“The bacterium Bacillus subtilis frequently forms biofilms at the interface between the culture medium and the air. We present a mathematical model that couples a description of bacteria as individual discrete objects to the standard advection-diffusion equations for the environment. The model takes into account two different bacterial phenotypes. In the motile state, bacteria swim and perform a run- and-tumble motion that is biased toward regions of high oxygen concentration (aerotaxis). In the matrix-producer state they excrete extracellular polymers, which allows them to connect to other bacteria and to form a biofilm. Bacteria are also advected by thefluid, and can trigger bioconvection. Numerical simulations of the model reproduce all the stages of biofilmformation observed in laboratory experiments. Finally, we study the influence of various model parameters on the dynamics and morphology of biofilms.”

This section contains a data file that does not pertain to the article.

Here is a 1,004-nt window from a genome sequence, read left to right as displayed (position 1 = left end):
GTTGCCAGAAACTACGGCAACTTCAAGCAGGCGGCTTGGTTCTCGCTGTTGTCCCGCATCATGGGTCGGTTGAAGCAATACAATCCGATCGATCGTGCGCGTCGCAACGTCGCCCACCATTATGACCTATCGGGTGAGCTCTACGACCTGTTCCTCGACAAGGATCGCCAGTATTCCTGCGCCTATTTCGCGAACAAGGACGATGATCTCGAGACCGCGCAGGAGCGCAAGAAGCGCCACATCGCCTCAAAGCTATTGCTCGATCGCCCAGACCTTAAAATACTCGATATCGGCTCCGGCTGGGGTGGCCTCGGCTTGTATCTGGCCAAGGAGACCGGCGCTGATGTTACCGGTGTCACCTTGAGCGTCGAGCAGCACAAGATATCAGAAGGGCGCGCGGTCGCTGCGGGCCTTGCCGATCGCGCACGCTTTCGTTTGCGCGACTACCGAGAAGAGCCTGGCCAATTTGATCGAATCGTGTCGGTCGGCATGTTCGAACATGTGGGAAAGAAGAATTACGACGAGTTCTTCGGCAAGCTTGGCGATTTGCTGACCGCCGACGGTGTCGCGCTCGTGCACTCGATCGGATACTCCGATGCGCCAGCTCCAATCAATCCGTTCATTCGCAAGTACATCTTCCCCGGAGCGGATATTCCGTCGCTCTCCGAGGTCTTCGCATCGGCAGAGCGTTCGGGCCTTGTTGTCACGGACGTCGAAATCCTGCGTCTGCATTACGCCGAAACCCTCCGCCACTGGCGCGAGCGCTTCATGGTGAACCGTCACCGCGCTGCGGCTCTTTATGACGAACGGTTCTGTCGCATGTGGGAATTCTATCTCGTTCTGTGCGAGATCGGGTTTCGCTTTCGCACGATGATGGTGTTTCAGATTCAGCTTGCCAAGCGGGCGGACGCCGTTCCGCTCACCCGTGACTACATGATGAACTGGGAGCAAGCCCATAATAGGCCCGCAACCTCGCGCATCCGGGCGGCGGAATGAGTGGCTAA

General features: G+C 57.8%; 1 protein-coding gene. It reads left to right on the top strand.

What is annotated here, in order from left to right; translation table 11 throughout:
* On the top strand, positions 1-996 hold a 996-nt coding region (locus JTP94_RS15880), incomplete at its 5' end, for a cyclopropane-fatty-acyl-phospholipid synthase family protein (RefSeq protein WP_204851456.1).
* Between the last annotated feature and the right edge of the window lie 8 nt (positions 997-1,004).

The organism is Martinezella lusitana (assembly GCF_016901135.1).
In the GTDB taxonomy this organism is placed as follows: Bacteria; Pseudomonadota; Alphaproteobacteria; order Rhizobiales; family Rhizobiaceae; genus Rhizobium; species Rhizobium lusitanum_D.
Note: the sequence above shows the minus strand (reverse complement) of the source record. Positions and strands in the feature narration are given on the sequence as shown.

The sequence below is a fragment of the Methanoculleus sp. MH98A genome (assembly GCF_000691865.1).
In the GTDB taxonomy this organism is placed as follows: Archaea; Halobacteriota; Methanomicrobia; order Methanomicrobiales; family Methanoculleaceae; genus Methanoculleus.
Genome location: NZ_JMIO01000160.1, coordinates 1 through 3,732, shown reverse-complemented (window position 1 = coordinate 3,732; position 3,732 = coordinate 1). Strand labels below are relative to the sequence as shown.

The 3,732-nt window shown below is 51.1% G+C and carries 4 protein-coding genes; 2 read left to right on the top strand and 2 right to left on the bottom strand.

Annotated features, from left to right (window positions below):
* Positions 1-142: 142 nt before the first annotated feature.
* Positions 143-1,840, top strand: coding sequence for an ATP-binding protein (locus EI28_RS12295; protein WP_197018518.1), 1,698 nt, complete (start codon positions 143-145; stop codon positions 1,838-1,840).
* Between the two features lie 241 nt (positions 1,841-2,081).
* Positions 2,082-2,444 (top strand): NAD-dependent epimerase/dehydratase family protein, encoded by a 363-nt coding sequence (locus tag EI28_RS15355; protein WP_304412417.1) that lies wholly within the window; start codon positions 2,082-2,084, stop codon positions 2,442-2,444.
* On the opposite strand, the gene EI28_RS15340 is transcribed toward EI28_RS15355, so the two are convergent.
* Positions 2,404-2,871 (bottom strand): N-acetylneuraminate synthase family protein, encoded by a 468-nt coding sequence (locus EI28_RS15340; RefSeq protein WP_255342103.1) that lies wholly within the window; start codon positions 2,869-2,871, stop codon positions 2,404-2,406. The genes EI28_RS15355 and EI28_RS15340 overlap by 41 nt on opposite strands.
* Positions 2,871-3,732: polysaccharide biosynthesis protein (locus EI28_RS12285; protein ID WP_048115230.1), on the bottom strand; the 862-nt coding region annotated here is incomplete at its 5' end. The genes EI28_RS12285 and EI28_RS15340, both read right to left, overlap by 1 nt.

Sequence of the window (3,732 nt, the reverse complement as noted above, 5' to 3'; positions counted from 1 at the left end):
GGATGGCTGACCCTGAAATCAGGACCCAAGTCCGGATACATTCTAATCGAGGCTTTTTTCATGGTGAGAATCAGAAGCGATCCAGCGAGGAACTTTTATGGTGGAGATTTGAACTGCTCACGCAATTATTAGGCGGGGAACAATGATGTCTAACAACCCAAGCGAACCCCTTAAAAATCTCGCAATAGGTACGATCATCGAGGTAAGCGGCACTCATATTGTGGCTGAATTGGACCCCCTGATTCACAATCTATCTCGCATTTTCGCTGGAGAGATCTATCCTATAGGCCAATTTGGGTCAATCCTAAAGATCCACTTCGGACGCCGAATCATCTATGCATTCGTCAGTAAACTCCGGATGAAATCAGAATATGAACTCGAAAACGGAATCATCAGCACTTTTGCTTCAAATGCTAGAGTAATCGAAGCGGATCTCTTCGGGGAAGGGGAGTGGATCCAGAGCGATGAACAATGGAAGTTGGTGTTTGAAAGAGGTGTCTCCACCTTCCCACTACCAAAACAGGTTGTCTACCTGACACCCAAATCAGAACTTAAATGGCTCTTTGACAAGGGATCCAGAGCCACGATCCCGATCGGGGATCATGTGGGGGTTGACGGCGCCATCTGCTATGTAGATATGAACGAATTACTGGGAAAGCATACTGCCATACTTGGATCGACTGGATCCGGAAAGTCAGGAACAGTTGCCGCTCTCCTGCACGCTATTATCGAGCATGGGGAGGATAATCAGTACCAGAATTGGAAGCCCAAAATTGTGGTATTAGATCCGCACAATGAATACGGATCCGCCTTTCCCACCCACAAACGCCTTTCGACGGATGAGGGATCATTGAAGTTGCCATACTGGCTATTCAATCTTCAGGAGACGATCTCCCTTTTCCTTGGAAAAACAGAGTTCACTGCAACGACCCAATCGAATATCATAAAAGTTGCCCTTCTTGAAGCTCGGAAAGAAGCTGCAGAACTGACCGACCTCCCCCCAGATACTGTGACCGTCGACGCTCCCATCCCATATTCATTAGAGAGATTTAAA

Title: An individual-based model for biofilm formation at liquid surfaces

Authors: Maxime Ardré, Hervé Henry , Carine Douarche and Mathis Plapp


A first approach is to monitor the bacteria at the single cell level. To do so I developed a microfluidic chip integrated to a microscope in order to control the chemical environment of the bacteria. The microfluidic technology sketched in the image above allows to keep a steady environment at the bacterial scale. Thanks to this device we can follow the growth of microcolonies such as in the movie presented here.

From this movie big data analysis (neuronal network) can be performed to segment the images and extract valuable informations from the dynamical system.

The top part of the movie shows the bacteria producing an important molecules. The bottom part of the movie shows the shape of the same bacteria. We can see that the rod shape bacteria grow and split themselves with time to form microcolonies (few micrometers).  In the same time the production of the important molecule is specific to each bacteria and “shared” between neighboors.